In 2007, my colleague Karen Phillips suggested we do something to mark World Refugee Day. Initially planning to publish a brief statement, I set about reviewing our data for background, checking in with older journalist cases about their current situation and looking broadly for trends to highlight. As the number of cases began counting into the hundreds, it became clear that what we had was a new indicator of press freedom conditions. Today, we're marking our fifth year of publishing the CPJ survey of journalists in exile, which is based on 10 years of data on 649 cases.
New York, June 17, 2011--The Committee to Protect Journalists calls on Zimbabwean authorities to thoroughly investigate a suspicious break-in at a newspaper's office on Thursday.
New York, April 29, 2011--The Zimbabwe Republic Police should consider all possible leads, including a political motive, in investigating a break-in at the offices of leading independent daily NewsDay on Monday in which computer hard drives of senior editorial staff were stolen, the Committee to Protect Journalists said today.
For 37-year-old Zimbabwean freelance journalist Sydney Saize, left, enduring arrest and assault has become absurdly routine--and the circumstances routinely absurd. Take his most recent detention, in February. Saize was reporting on a mundane criminal case in Mutare, capital of the diamond-rich Manicaland province, when the story suddenly turned dramatic.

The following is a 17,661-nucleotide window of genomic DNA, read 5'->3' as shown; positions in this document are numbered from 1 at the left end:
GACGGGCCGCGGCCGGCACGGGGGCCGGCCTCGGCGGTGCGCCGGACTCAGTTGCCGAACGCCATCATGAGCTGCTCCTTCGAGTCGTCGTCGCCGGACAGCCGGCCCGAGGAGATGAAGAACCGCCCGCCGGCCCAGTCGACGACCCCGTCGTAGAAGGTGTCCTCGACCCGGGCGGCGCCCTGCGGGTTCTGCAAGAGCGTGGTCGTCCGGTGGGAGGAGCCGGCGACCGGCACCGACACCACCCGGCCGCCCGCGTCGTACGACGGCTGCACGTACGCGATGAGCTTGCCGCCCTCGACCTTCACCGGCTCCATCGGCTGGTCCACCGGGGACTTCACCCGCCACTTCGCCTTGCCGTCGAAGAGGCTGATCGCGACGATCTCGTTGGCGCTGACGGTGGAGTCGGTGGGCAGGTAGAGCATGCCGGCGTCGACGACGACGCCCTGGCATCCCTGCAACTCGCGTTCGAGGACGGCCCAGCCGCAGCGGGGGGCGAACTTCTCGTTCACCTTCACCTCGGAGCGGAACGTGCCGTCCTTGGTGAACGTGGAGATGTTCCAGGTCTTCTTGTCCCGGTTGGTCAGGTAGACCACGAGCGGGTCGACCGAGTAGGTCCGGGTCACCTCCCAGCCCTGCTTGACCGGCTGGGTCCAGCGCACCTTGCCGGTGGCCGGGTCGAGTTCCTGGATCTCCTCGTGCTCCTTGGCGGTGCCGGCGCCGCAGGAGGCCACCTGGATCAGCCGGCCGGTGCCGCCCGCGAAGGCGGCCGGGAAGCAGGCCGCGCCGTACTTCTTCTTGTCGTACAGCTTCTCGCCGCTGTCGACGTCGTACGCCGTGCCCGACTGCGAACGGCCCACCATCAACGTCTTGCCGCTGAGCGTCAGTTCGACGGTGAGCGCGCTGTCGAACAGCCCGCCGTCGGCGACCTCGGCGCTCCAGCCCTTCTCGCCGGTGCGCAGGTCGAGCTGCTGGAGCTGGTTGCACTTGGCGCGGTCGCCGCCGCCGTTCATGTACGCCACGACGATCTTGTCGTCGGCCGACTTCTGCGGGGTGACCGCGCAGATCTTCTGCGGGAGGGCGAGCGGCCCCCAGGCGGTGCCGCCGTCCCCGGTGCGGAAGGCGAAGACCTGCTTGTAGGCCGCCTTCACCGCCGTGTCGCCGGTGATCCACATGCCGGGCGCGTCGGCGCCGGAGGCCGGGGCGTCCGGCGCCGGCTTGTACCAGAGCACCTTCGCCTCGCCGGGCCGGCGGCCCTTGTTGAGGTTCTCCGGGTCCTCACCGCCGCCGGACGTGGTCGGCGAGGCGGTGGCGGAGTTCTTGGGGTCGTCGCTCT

The right to receive and impart information is a fundamental human right enshrined in the United Nations' Universal Declaration of Human Rights, but in Zimbabwe, watching news of North African and Middle East protests apparently amounts to treason.
By Mohamed Keita
Across the continent, the emergence of in-depth reporting and the absence of effective access-to-information laws have set a collision course in which public officials, intent on shielding their activities, are moving aggressively to unmask confidential sources, criminalize the possession of government documents, and retaliate against probing journalists. From Cameroon to Kenya, South Africa to Senegal, government reprisals have resulted in imprisonments, violence, threats, and legal harassment. At least two suspicious deaths--one involving an editor, the other a confidential source--have been reported in the midst of government reprisals against probing news coverage.
In Zimbabwe, where journalists face constant harassment and repressive legislation, it's a rare occasion that the army would back off from its interference with an independent newspaper. But that's what seemed to happen this week in rural Gutu.
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